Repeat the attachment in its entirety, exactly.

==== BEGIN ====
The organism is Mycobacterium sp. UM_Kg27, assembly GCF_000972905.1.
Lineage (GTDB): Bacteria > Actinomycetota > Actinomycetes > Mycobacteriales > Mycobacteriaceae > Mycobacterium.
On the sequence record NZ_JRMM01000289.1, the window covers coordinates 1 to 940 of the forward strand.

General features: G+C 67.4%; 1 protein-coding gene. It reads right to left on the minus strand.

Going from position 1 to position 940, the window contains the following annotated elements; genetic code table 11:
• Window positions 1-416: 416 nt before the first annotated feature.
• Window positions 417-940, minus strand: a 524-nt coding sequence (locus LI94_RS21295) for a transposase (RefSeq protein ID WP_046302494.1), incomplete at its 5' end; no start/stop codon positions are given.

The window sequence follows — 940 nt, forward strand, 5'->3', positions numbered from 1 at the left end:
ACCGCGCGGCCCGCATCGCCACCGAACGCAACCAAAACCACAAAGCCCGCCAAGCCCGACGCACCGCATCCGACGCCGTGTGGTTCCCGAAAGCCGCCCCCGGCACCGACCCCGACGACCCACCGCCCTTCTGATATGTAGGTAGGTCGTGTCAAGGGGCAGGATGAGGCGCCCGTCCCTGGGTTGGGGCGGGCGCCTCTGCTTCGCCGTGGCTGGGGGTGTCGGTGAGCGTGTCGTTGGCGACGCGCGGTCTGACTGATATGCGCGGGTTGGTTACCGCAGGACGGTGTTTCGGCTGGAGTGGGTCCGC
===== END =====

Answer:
The organism is Mycobacterium sp. UM_Kg27, assembly GCF_000972905.1.
Lineage (GTDB): Bacteria > Actinomycetota > Actinomycetes > Mycobacteriales > Mycobacteriaceae > Mycobacterium.
On the sequence record NZ_JRMM01000289.1, the window covers coordinates 1 to 940 of the forward strand.

General features: G+C 67.4%; 1 protein-coding gene. It reads right to left on the minus strand.

Going from position 1 to position 940, the window contains the following annotated elements; genetic code table 11:
• Window positions 1-416: 416 nt before the first annotated feature.
• Window positions 417-940, minus strand: a 524-nt coding sequence (locus LI94_RS21295) for a transposase (RefSeq protein ID WP_046302494.1), incomplete at its 5' end; no start/stop codon positions are given.

The window sequence follows — 940 nt, forward strand, 5'->3', positions numbered from 1 at the left end:
ACCGCGCGGCCCGCATCGCCACCGAACGCAACCAAAACCACAAAGCCCGCCAAGCCCGACGCACCGCATCCGACGCCGTGTGGTTCCCGAAAGCCGCCCCCGGCACCGACCCCGACGACCCACCGCCCTTCTGATATGTAGGTAGGTCGTGTCAAGGGGCAGGATGAGGCGCCCGTCCCTGGGTTGGGGCGGGCGCCTCTGCTTCGCCGTGGCTGGGGGTGTCGGTGAGCGTGTCGTTGGCGACGCGCGGTCTGACTGATATGCGCGGGTTGGTTACCGCAGGACGGTGTTTCGGCTGGAGTGGGTCCGC